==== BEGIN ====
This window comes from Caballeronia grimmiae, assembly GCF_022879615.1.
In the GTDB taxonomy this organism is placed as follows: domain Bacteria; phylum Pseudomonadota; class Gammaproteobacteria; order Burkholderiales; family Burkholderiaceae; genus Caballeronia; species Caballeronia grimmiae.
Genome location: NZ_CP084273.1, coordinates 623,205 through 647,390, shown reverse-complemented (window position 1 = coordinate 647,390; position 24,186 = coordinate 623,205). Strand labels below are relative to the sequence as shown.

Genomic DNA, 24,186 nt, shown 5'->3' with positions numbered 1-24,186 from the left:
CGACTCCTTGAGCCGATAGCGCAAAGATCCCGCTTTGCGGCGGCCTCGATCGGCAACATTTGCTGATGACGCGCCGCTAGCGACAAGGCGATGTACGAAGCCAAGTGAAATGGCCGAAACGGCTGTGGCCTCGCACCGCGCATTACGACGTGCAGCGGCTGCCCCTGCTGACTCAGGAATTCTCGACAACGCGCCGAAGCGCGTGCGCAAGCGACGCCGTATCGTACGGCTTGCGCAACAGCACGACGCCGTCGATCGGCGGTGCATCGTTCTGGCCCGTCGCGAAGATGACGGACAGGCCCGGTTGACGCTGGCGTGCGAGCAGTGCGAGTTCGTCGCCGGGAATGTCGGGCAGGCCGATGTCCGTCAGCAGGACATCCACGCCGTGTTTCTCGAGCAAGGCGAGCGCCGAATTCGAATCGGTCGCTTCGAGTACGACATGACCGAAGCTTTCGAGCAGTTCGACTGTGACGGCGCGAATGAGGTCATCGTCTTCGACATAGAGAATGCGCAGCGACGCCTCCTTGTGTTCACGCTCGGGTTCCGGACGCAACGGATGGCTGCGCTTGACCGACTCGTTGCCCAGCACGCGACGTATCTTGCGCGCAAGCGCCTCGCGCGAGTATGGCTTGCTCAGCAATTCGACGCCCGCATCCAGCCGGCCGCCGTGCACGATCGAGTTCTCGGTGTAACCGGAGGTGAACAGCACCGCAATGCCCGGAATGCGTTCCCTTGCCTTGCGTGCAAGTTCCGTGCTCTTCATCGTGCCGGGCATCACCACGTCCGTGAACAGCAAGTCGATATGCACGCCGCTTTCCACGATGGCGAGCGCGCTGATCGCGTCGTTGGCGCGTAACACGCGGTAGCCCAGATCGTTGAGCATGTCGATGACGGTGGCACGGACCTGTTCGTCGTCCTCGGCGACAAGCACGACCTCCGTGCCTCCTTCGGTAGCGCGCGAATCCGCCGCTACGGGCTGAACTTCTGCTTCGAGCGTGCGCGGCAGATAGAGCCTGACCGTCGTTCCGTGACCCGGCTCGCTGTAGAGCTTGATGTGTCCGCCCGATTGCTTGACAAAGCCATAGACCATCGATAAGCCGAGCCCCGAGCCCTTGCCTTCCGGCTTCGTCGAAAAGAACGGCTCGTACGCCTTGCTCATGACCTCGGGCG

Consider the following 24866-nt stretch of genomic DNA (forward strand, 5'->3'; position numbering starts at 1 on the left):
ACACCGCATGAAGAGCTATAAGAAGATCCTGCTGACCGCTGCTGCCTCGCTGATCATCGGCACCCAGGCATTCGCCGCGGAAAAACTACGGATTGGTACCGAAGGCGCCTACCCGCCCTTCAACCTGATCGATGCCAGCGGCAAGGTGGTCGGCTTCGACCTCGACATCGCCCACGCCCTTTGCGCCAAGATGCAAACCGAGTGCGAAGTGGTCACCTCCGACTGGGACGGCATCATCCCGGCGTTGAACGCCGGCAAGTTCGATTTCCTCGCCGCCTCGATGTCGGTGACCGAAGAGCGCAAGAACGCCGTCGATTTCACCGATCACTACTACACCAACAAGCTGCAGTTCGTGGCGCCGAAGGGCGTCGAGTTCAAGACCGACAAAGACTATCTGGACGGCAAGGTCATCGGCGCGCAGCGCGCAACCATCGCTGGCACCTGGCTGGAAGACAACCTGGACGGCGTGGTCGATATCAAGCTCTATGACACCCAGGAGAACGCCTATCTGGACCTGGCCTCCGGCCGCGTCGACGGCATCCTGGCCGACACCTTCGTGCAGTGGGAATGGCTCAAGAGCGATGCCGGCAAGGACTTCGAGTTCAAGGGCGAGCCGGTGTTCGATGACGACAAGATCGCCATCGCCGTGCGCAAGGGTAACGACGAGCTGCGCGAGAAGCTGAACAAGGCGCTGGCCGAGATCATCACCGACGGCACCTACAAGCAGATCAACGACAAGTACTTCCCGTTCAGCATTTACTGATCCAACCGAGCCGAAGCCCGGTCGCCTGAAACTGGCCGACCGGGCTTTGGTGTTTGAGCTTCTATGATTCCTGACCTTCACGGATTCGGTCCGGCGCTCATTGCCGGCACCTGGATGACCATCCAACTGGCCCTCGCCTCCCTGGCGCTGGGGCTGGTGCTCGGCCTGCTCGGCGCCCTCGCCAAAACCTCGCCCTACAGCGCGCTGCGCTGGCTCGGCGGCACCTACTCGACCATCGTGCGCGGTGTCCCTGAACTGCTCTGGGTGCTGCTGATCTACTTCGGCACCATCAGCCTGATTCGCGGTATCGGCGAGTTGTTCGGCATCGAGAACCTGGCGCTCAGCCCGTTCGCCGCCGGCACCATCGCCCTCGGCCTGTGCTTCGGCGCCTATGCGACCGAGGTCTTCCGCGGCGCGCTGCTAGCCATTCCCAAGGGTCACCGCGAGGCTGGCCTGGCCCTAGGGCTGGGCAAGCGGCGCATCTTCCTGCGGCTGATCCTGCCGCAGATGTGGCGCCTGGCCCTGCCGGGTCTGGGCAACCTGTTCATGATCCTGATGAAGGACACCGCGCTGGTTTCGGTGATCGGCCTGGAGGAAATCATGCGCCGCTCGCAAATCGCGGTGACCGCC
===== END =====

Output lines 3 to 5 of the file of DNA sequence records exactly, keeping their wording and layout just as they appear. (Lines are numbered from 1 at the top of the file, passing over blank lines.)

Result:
Genome location: NZ_CP084273.1, coordinates 623,205 through 647,390, shown reverse-complemented (window position 1 = coordinate 647,390; position 24,186 = coordinate 623,205). Strand labels below are relative to the sequence as shown.

Genomic DNA, 24,186 nt, shown 5'->3' with positions numbered 1-24,186 from the left:
CGACTCCTTGAGCCGATAGCGCAAAGATCCCGCTTTGCGGCGGCCTCGATCGGCAACATTTGCTGATGACGCGCCGCTAGCGACAAGGCGATGTACGAAGCCAAGTGAAATGGCCGAAACGGCTGTGGCCTCGCACCGCGCATTACGACGTGCAGCGGCTGCCCCTGCTGACTCAGGAATTCTCGACAACGCGCCGAAGCGCGTGCGCAAGCGACGCCGTATCGTACGGCTTGCGCAACAGCACGACGCCGTCGATCGGCGGTGCATCGTTCTGGCCCGTCGCGAAGATGACGGACAGGCCCGGTTGACGCTGGCGTGCGAGCAGTGCGAGTTCGTCGCCGGGAATGTCGGGCAGGCCGATGTCCGTCAGCAGGACATCCACGCCGTGTTTCTCGAGCAAGGCGAGCGCCGAATTCGAATCGGTCGCTTCGAGTACGACATGACCGAAGCTTTCGAGCAGTTCGACTGTGACGGCGCGAATGAGGTCATCGTCTTCGACATAGAGAATGCGCAGCGACGCCTCCTTGTGTTCACGCTCGGGTTCCGGACGCAACGGATGGCTGCGCTTGACCGACTCGTTGCCCAGCACGCGACGTATCTTGCGCGCAAGCGCCTCGCGCGAGTATGGCTTGCTCAGCAATTCGACGCCCGCATCCAGCCGGCCGCCGTGCACGATCGAGTTCTCGGTGTAACCGGAGGTGAACAGCACCGCAATGCCCGGAATGCGTTCCCTTGCCTTGCGTGCAAGTTCCGTGCTCTTCATCGTGCCGGGCATCACCACGTCCGTGAACAGCAAGTCGATATGCACGCCGCTTTCCACGATGGCGAGCGCGCTGATCGCGTCGTTGGCGCGTAACACGCGGTAGCCCAGATCGTTGAGCATGTCGATGACGGTGGCACGGACCTGTTCGTCGTCCTCGGCGACAAGCACGACCTCCGTGCCTCCTTCGGTAGCGCGCGAATCCGCCGCTACGGGCTGAACTTCTGCTTCGAGCGTGCGCGGCAGATAGAGCCTGACCGTCGTTCCGTGACCCGGCTCGCTGTAGAGCTTGATGTGTCCGCCCGATTGCTTGACAAAGCCATAGACCATCGATAAGCCGAGCCCCGAGCCCTTGCCTTCCGGCTTCGTCGAAAAGAACGGCTCGTACGCCTTGCTCATGACCTCGGGCG